Photos: Dave Grant & Mohammed


A B-Train fuel truck went off the road March 2nd just before 6a.m. spilling much of its load onto the nearby soil and into the Fraser River.

Highway 16 was was closed for several hours as the spill was contained.

Clean-up crews were still on site at noon Thursday, using sweepers, mechanical shovels and vacuum trucks. A Ministry of Environment spokesperson says at least 20,000 litres of diesel spilled from the truck into the surrounding environment. The accident occurred roughly 2km east of the Mt. Robson Visitor Information Centre in an area known as Shale Hill. The truck was reportedly carrying 50,000 litres of fuel.

The Ministry of Environment say it is unknown how much fuel entered the river. While a sheen was detected below the accident, no sheen was reported Thursday 2 km below the incident at the bridge over the Fraser River (Hargreaves Rd), the Ministry says.

The Fraser River is a key salmon spawning river and contains other fish spawning habitat as well.

Mt. Robson resident David Grant says the embankment descents about 25 metres to the Fraser River, but at 5:30 p.m. on Wednesday there was still a sheen across the water downstream. The smell of diesel was very strong, and he could still smell it this morning.

“It reeked of diesel in Hargreaves – we’re talking 2km down from the spill point. The smell! we’re not talking about a little whiff of WD40.”

He says he frequently fishes in that area for Rainbow trout, calling it his “honey hole.” But he won’t be fishing there this year.

“12 hours later and there’s still a sheen on the river.”

Grant wonders why the response crew didn’t put a boom across the narrow part of the canyon below the spill to help mitigate damage to the river.

Grant also notes that the corner where the truck left the road is notorious for accidents.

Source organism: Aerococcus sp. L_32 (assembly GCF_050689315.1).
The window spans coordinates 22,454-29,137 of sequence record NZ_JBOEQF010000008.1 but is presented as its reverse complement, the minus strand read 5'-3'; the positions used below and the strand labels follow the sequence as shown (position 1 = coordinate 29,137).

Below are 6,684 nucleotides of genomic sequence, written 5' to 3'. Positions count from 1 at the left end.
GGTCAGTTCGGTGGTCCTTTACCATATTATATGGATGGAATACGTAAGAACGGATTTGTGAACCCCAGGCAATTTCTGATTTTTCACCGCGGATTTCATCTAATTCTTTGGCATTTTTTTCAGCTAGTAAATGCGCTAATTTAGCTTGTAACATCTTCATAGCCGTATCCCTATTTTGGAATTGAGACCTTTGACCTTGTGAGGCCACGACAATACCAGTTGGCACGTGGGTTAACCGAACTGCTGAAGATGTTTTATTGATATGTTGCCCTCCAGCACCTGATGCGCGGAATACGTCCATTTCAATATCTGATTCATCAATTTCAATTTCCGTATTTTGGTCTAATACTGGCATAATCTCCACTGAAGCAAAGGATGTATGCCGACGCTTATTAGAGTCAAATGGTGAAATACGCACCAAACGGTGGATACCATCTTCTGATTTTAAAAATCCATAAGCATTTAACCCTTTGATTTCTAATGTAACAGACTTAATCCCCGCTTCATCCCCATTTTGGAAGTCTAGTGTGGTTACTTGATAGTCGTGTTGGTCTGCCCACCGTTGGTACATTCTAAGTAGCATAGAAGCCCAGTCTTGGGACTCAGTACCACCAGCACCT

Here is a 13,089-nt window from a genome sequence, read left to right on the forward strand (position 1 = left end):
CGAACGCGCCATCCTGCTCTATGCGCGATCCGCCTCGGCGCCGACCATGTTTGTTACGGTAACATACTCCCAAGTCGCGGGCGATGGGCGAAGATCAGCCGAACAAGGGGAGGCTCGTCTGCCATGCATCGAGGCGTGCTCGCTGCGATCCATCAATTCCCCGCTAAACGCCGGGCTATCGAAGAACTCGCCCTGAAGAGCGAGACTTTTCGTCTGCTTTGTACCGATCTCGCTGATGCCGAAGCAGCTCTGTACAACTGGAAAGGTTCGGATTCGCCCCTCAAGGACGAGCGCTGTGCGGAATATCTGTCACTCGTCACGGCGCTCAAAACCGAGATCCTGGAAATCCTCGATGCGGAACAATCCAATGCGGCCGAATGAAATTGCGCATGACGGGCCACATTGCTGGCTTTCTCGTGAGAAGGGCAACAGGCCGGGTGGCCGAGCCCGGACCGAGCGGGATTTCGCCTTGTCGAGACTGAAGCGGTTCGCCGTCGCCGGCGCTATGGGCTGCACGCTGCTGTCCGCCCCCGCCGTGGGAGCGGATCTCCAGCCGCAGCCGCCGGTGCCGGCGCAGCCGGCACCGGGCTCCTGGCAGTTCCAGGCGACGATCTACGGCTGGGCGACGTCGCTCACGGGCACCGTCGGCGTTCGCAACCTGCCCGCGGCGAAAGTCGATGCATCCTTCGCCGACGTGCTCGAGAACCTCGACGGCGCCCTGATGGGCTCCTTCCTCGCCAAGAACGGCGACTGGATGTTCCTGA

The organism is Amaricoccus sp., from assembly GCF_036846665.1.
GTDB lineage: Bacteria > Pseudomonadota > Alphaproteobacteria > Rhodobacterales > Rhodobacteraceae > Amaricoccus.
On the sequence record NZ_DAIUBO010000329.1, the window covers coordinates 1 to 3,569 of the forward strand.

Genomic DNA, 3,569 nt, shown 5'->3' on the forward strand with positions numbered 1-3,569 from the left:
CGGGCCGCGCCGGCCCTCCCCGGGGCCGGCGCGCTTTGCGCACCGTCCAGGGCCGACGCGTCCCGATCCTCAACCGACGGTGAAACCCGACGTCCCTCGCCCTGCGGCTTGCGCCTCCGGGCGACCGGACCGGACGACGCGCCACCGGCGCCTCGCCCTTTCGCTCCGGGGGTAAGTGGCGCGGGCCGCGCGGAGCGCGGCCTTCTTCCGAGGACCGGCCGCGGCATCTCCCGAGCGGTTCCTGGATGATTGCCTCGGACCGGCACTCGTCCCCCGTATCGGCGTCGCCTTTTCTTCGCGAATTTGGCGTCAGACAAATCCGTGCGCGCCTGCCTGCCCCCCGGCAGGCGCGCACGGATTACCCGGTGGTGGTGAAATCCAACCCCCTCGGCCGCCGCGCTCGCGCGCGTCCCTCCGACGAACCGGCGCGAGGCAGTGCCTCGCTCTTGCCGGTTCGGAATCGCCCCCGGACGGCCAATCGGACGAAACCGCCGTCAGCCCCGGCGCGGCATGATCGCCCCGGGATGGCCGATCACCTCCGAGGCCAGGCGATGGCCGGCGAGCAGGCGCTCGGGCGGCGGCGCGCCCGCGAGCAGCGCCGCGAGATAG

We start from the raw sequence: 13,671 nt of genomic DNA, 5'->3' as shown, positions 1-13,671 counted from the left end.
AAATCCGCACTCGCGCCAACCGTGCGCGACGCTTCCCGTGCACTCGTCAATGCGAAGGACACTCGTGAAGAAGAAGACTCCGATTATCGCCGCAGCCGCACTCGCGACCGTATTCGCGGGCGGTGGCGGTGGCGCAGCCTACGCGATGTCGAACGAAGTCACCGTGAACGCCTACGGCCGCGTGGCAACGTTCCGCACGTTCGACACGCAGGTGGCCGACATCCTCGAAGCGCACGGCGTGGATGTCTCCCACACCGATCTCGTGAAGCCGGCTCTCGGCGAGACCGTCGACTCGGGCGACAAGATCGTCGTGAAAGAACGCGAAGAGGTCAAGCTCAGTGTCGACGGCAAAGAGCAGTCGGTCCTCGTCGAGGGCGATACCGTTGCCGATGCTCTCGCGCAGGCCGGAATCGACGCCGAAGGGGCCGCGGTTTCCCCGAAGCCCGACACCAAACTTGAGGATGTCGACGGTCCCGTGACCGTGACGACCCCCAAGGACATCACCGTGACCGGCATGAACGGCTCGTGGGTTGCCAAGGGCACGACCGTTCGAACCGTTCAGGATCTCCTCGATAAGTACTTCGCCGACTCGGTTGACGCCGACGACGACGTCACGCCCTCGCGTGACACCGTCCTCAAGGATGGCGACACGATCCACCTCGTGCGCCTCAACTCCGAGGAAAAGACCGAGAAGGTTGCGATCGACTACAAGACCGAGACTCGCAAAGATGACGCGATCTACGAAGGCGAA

“This is a chokepoint for overturned vehicles and disasters, so why wasn’t there something in place?” he said of the emergency response.

Cpl Jay Grierson of the Robson Valley RCMP says the investigation into the cause of the accident is still ongoing, but he believes weather conditions – near freezing with slush and the chance of black ice – are likely contributing factors. He says there were two other unrelated accidents in the area the same morning.

A Ministry spokesperson says the truck belonged to Federated COOP – Edmonton, and the company has sent a contractor and staff to the site to assist with the clean-up. The truck was righted later in the day on Wednesday and there was no further leakage.

Ministry Environmental Emergency Response Officers continue to monitor the site and oversee cleanup by the contractor hired by the responsible party, the Ministry says.

Meanwhile Grant shakes his head that this much fuel found its way into the headwaters of what’s dubbed the “world’s greatest salmon spawning river.”

One thought on “20,000 litres of diesel spilled in Mt. Robson park and Fraser River”

  1. Suggestion:
    On the railroads, when conditions warrant it, a temporary Slow Order is applied until the condition is mitigated. This is standard practice. Similar safeguards could and should be considered on our highways.

    With the advent of Highway Cams, and dynamic highway signs in recent years, it suggests to me that speed zone signs, especially in sensitive areas should have capacity to display variable speed limits depending on conditions.

    We have the technology.

    By the way, why are all those oil tankers still traveling through Valemount on the railroad at track speed? I thought the Federal Government restricted speed through populated areas.

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